Saturday, 7 November 2020

#LDNCycleSafari Goes Solo: Over To Enfield - Part 2

I left you last week as I was heading north on Brownlow Road in Enfield, having just had a nose around the Bowes Primary Area Quieter Neighbourhood scheme. This week, my journey around Enfield continues.

I crossed the A406 North Circular onto Powys Lane and then into Broomfield Park. At the north side of the park, I needed to cross Alderman's Hill which was awkward given the lack of dropped kerbs. Still, I crossed and entered Derwent Road which is part of the Fox Lane Quieter Neighbourhood Scheme.

This scheme is interesting because it has been a work in progress for some time - back to 2017 when you read through the information on the council's website. The initial scheme for the area relied mainly on traffic calming to deal with speeding and rat-running. From what I can work out (and correct me if I am wrong) the scheme started in late 2018 and further work took place in early 2019 - the proposals are shown on the plan below taken from the council's website;

One of the key features was to use planters on the junction entrances to and within the area to discourage drivers from entering because they would have to give way to drivers leaving the area - that idea can be seen in Google Streetview;

There were other proposals such as speed humps on Fox Lane (which runs east-west through the area). I didn't know anything about the history when I visited and so it is only now that I am seeing what happened.

Some of the planters were deployed in late 2018 and feedback ranged from residents saying they were working to residents saying that drivers were going faster past them. By the summer of 2019, additional planters had been deployed to the same arrangement. The results from monitoring showed that there had no effect on the volumes of through-traffic and so the scheme was to be removed and further ideas developed).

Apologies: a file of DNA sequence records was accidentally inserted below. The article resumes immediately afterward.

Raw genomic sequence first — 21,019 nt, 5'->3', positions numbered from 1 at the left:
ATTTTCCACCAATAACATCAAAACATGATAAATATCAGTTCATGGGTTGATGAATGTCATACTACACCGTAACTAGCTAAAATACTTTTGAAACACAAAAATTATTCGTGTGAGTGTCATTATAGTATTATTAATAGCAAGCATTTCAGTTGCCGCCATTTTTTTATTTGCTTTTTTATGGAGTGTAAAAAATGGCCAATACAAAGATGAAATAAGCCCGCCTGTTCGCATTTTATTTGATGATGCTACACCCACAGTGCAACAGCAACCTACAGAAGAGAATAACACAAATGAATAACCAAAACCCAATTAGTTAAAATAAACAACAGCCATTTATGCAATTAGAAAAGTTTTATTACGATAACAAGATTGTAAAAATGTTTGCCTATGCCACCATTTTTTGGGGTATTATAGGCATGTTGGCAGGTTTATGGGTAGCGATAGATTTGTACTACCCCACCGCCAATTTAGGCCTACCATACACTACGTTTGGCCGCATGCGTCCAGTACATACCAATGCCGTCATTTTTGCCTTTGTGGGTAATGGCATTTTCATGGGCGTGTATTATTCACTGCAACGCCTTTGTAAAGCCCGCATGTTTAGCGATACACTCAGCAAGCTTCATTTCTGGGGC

In the Autumn of 2019, the council announced that it had been working on other proposals which would shortly go forward as an experimental scheme to give people a chance to give feedback on a live scheme. There was a period of consultation prior to the experimental scheme which was extended to the end of 2019. Changes were made to the proposals and eventually the scheme went live in September 2020 and is now in the consultation period;

The plan from the council's website above is a little hard to see, but essentially it shows a series of modal filters (planters and bollards) mainly on the junctions to the south of Fox Lane with a couple of camera-enforced filters for emergency access use. The area is also subject to a 20mph speed limit and the red line you can see is a bus route which is maintained. 

A planter/ bollard combination, Derwent Road.

It's worth having a look at the link above because there is all sorts of interesting traffic modeling analysis supporting the experiment. For example the "before" traffic flows for Fox Lane for 7am to 7pm were 9,000 - 10,000 vehicles per day with the predicted "after" being 10% of that. The modelling does of course predict higher flows on the boundary roads (this will settle down with time), but it's interesting to see that modelling has taken place in this case.

As ever, this may well be the controversial part of the scheme - hopefully there will be further traffic information gathered to see what actually happened and then maybe some longer term monitoring as Enfield suggests that there is a much longer term programme for the borough.

One of the camera-enforced filters towards the
eastern end of Fox Lane, near the A105 Green Lanes.